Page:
When I was growing up, I caddied at the local country club for about nine years. I was a good caddy. I got paid well. I even had the opportunity to caddy on the Nike Tour (now the Web.com Tour). It was a great job, not least of all because I was able to spend four hours each day with some of the most successful businessmen in my home town. Those many rounds on the golf course taught me a lot about golf, a lot about business, and a lot about life.
Today I attended a program that reminded me of those many things I learned, and showed even more clearly how golf can teach you a lot about life and business. And how golf can be a lens through which or a vehicle to developing yourself more fully as a human person. Jeff Ritter of MTT Performance discussed how to use principles that athletes apply to their golf game and other sports to life. There was far more discussed than I can put in one post, but here are three steps he discussed for developing as a person and an entrepreneur:
We need to be clear about various aspects of our life: personal, professional, family, and other. To get clear, think boldly. Imagine things that seem impossible. Only if you stretch your imagination will you be able to see what it is you really want in life so that you can prepare and pursue it.
“The HOW is inherent with the WHAT.” If you figure out what it is you want, then the how will take care of itself. The key is to have the courage to move forward when you identify the what. So many people do not bring their plans and businesses to life because they lack the courage to move forward.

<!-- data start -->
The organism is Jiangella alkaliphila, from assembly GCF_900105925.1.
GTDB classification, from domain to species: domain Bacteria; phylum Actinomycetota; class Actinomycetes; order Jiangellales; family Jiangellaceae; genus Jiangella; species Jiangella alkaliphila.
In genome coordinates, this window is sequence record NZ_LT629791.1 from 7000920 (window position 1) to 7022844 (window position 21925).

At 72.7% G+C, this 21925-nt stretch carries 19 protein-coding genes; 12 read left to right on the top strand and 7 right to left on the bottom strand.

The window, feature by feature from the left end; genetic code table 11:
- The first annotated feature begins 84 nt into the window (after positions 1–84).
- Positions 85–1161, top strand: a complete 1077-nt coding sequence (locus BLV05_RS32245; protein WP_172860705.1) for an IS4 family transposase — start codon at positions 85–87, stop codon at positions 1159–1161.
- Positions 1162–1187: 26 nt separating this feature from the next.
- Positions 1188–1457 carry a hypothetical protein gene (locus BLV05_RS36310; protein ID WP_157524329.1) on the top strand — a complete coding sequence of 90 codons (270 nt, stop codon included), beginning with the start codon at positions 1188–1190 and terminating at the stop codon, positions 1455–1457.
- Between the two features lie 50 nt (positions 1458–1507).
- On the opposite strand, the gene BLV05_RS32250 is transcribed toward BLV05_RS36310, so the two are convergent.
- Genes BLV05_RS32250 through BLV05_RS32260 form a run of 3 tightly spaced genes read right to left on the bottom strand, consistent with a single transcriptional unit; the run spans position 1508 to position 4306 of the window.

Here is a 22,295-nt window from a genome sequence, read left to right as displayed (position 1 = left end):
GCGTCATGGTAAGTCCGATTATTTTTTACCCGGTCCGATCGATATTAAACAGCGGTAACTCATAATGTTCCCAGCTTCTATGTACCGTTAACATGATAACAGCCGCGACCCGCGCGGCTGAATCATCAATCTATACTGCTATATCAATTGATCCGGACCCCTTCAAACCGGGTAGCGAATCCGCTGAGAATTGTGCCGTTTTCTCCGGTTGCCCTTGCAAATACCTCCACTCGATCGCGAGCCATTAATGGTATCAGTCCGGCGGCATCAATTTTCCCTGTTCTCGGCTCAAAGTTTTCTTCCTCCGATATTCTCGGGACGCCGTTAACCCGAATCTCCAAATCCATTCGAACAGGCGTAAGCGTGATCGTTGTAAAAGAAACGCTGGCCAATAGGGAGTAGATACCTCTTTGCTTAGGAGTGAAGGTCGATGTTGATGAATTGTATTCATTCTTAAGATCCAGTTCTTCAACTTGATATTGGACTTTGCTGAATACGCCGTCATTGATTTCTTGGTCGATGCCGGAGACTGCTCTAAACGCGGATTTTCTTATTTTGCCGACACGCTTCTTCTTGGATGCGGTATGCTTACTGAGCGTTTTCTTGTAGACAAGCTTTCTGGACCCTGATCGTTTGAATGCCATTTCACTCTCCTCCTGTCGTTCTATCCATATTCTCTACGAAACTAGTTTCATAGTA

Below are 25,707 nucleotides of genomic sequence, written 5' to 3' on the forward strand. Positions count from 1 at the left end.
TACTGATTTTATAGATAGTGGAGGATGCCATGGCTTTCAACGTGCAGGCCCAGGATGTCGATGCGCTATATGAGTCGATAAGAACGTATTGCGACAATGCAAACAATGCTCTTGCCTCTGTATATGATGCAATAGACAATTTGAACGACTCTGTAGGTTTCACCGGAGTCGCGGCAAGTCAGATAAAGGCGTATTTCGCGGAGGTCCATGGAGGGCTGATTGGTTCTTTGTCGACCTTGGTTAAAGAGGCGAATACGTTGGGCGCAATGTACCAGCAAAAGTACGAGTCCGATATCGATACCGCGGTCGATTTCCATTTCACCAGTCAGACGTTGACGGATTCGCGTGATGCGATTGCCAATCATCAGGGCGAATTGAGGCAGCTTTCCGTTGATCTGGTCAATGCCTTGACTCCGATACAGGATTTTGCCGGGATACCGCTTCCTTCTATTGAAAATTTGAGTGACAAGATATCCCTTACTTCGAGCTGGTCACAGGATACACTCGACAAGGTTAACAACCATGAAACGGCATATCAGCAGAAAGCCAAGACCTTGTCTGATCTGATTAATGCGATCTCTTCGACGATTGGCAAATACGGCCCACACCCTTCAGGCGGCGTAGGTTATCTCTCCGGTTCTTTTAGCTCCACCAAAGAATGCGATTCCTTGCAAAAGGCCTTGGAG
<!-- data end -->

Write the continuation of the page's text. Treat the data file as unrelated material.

Muscles only grow through continued pressure. If we do not exercise discipline in life, we cannot call it into being at a moment’s notice. Discipline is a habit, which needs to be practiced regularly. Muscles grow through continued pressure, and muscle memory helps us do things consistently again and again. In golf, you have the same swing time and again. In life, you can be disciplined in every aspect of your life.
To move through these three steps, there are four helpful things to think about for which Ritter had four phrases:
“What I think is what I do.” IMAGERY–in sports terms, you see the shot, you visualize your success. In business, you do the same thing and it changes your mindset and moves you to actually pursue it.
“Create the state, don’t wait.” EMOTIONAL MASTERY–we are often taught that things outside of us must dictate our feelings. We ask people about good or bad things that have happened to them and we all think that those things should dictate whether we feel good or bad as a result. The truth is that we can control our emotions more than we think. We can, essentially, make ourselves happy and confident by looking internally and calling to mind events that have created those emotions in the past. When going into a meeting to pitch your new concept, this can be a very powerful tool.
“Live above the ‘O’ line.” PERSPECTIVE–the “O” stands for “observation.” We need to see what is actually going on objectively and have the proper perspective of our situation.
“The intelligence of fun.” FLOW–Jeff explained that more than 85% of workers report that they are unsatisfied with their work, that they are spending most of the hours of most of their days doing things that they mostly dislike. It’s no way to live. So, find what makes you happy that you want to pursue and pursue it wholeheartedly. How big can you think? How fast can you act?
Ritter’s talk came at an ideal time for me as I am thinking through a new potential business opportunity–one of those side businesses that could turn into a full-time business. It’s exciting. And I’ve got to get going with it. As Seth Godin would say, Go make art.